In our setup, we illuminate the DMD chip from two different directions, forming approximately angles with respect to the direction normal to the DMD surface, as shown in Fig. 2. In principle, for each illumination direction, one generates simultaneously two complementary intensity patterns. But only the light reflected (quasi-) normal to the DMD surface will pass through the imaging lens (L), and thus, actually only one “positive” and only one “negative” image is obtained at the output plane (C) of the optical processor. The light paths corresponding to these complementary images are denoted as “image ” and “image ” in Figs. 1 and 2. The illumination directions were intentionally chosen in order to achieve that these light paths were spatially separated. Thus, it is possible to alter slightly one of the light paths without perturbing the other one.
In other words, from the DMD emerge two well defined and spatially separated light bundles (“image ” and “image ”). It is important to remark that both images (positive and negative) are generated simultaneously, and it is not an effect of the time averaging (which is necessary for achieving half-tone images).
In absence of the glass plate (G), the lens (L) will image each DMD point on a corresponding point of the output plane (C), and thus, we would get a homogeneously bright intensity pattern. On the other hand, when a thin glass plate is interposed in one of the paths (e.g., across “image ”; see Fig. 1), the corresponding image will be slightly displaced in a direction determined by the orientation of the plate; e.g., if the plate is rotated around an axis orthogonal to the plane of Fig. 1, the image will be displaced in the direction. (Of course, the plate also produces a slight defocusing of the complementary image and introduces a small amount of astigmatism, but they are second-order effects.)
Then, at the output plane, we will have the incoherent superposition of the “positive” image and a slightly displaced “negative” replica, i.e.,
3. Experimental Results
We have performed validation experiments using a commercial DMD/DLP of (model Samsung SP-P410M). The mirror separation is , and their angular movement () is of the order of —with respect to the direction orthogonal to the micromirror matrix surface—for the on/off states. Actually, each individual micromirror rotates around a diagonal axis forming 45° with respect to the principal directions of the mirror matrix. In order to work on a horizontal plane, in our experiments the whole DMD/DLP was rotated 45° around an axis orthogonal to the mirror matrix. Also, the original projection lens and some parts of the plastic box were removed to permit the lateral illumination of the DMD. In our setup, L is a lens system with an effective focal distance of the order of 12 cm, and the glass plate (G) has a thickness of . The white light source was the original (RGB-LED) light source of the projector, which is controlled by the electronic provided by the manufacturer. The optically processed images were acquired with a commercial digital color camera (model Pentax K-x) whose objective lens was removed.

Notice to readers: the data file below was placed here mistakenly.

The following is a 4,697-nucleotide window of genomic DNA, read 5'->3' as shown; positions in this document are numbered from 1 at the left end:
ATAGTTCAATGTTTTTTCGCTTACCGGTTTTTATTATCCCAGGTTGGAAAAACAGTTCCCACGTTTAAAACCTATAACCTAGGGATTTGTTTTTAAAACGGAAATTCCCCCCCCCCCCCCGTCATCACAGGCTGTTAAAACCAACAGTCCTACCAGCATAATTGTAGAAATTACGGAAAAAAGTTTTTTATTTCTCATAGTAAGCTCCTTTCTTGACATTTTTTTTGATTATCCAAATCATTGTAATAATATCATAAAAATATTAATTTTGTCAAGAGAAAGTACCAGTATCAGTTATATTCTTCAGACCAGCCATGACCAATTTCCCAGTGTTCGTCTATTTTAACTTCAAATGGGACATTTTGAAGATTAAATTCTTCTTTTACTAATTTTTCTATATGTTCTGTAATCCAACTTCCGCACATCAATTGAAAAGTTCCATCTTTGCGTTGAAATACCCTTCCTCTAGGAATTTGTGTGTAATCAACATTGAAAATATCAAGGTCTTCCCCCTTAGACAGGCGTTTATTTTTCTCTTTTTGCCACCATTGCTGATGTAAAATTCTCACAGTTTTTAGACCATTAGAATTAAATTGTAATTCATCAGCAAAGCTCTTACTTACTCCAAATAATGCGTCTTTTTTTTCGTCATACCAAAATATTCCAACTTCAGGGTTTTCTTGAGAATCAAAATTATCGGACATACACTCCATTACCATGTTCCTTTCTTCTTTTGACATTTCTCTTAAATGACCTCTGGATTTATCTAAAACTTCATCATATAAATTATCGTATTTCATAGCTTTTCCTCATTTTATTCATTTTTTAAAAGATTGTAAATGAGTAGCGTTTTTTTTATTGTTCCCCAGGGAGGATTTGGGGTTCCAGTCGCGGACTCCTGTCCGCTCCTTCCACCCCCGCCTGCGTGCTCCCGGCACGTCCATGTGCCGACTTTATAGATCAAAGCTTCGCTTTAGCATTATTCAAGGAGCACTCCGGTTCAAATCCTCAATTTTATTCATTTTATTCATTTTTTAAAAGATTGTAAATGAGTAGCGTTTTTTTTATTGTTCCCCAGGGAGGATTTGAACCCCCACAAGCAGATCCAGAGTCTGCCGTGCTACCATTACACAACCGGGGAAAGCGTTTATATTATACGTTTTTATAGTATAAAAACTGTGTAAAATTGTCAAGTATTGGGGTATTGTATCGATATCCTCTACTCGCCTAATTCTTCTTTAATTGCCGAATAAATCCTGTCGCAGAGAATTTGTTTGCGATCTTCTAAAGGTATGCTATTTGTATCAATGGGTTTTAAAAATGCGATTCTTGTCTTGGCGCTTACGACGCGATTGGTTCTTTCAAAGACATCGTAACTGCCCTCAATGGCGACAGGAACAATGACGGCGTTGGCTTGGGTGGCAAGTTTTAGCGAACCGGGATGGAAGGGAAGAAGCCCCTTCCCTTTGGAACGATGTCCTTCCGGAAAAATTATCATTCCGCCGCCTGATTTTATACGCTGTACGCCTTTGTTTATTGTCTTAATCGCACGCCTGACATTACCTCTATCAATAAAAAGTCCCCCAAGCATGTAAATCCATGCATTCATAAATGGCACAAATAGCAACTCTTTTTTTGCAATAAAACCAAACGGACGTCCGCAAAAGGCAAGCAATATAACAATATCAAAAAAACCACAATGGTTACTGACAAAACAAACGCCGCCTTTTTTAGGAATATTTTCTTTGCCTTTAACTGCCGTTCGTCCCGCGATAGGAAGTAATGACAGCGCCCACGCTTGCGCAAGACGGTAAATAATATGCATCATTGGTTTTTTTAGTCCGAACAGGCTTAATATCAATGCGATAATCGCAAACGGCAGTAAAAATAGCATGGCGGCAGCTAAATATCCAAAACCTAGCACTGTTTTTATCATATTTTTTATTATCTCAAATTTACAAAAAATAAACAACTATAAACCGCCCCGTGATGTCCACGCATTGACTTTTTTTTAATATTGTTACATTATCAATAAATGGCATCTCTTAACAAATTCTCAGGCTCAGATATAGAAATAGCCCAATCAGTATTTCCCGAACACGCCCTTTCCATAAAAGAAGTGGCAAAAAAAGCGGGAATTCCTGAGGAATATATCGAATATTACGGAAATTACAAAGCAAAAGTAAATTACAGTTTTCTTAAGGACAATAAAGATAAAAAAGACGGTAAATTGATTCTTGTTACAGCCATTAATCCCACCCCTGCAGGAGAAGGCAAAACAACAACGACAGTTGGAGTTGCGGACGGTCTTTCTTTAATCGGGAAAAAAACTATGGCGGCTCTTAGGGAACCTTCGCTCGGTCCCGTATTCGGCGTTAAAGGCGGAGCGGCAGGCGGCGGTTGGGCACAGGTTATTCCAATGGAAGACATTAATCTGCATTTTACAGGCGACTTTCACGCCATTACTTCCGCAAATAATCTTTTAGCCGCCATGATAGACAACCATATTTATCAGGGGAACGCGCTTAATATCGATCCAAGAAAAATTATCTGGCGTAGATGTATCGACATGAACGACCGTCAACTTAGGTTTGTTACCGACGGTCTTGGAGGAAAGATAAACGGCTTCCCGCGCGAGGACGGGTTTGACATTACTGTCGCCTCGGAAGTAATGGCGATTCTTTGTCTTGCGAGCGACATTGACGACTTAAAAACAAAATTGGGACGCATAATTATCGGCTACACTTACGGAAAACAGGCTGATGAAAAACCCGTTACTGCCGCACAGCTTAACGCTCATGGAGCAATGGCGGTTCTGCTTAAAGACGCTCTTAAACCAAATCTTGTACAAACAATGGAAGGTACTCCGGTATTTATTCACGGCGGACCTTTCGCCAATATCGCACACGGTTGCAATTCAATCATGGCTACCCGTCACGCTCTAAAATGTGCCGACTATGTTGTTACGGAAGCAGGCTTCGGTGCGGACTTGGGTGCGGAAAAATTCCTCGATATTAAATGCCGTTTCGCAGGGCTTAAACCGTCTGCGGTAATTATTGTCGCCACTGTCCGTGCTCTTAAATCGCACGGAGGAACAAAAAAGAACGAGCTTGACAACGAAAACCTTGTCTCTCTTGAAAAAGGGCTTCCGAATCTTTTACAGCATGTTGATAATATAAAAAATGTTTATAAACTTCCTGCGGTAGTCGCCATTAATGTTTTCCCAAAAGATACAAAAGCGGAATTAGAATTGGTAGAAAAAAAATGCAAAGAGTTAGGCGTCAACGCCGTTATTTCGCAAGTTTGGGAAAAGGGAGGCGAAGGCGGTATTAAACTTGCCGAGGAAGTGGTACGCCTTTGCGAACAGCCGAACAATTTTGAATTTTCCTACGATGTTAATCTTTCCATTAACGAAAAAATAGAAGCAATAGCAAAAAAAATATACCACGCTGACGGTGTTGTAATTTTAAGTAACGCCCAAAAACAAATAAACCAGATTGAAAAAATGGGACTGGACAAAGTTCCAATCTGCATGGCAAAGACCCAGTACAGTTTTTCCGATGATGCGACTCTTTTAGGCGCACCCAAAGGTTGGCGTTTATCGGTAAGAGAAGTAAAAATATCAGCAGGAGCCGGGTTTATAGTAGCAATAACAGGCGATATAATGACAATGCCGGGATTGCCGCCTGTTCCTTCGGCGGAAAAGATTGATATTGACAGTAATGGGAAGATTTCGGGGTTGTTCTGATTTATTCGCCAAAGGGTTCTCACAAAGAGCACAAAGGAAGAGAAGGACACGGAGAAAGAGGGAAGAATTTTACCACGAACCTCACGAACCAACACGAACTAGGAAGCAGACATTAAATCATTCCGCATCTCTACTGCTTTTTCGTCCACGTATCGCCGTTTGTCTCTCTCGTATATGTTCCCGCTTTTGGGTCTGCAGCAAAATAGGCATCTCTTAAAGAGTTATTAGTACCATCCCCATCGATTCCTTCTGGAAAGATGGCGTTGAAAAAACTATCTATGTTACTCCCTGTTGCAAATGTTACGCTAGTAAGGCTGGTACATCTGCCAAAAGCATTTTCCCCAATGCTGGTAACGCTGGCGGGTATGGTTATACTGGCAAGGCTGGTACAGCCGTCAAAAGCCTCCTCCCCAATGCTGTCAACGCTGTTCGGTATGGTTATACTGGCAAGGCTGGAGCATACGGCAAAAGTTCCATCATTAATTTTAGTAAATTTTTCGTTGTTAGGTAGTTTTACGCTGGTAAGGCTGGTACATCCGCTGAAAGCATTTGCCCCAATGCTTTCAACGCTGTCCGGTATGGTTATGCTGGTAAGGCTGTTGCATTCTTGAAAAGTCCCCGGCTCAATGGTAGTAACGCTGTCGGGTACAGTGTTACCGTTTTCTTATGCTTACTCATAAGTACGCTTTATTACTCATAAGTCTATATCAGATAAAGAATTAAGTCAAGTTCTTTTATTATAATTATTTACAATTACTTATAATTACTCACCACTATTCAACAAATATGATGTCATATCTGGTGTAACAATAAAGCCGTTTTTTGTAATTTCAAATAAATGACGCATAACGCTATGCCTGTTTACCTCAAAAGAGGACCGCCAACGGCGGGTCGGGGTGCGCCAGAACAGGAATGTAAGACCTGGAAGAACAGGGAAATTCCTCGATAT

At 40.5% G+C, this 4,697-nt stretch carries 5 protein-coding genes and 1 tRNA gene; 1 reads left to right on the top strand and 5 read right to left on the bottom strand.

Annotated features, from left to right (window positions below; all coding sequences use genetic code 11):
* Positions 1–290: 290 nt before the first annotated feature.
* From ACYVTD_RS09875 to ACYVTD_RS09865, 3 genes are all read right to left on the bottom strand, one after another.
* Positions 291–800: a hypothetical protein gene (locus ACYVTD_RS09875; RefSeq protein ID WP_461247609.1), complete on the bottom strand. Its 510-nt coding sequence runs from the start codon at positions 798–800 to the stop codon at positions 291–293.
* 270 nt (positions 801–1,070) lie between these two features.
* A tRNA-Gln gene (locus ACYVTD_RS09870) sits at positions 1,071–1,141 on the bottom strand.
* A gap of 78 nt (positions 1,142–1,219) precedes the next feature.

Firstly we have performed a series of experiments using computer-generated test images. Specifically, we generated a color image consisting in a yellow capital letter “B” over a homogeneous blue background, and displayed it in the DMD. [The color denomination “yellow,” “blue,” etc., used through the present work does not necessarily correspond to the standard color denomination (CIE-1931; see, e.g., [1,16]), but it has only a descriptive character.]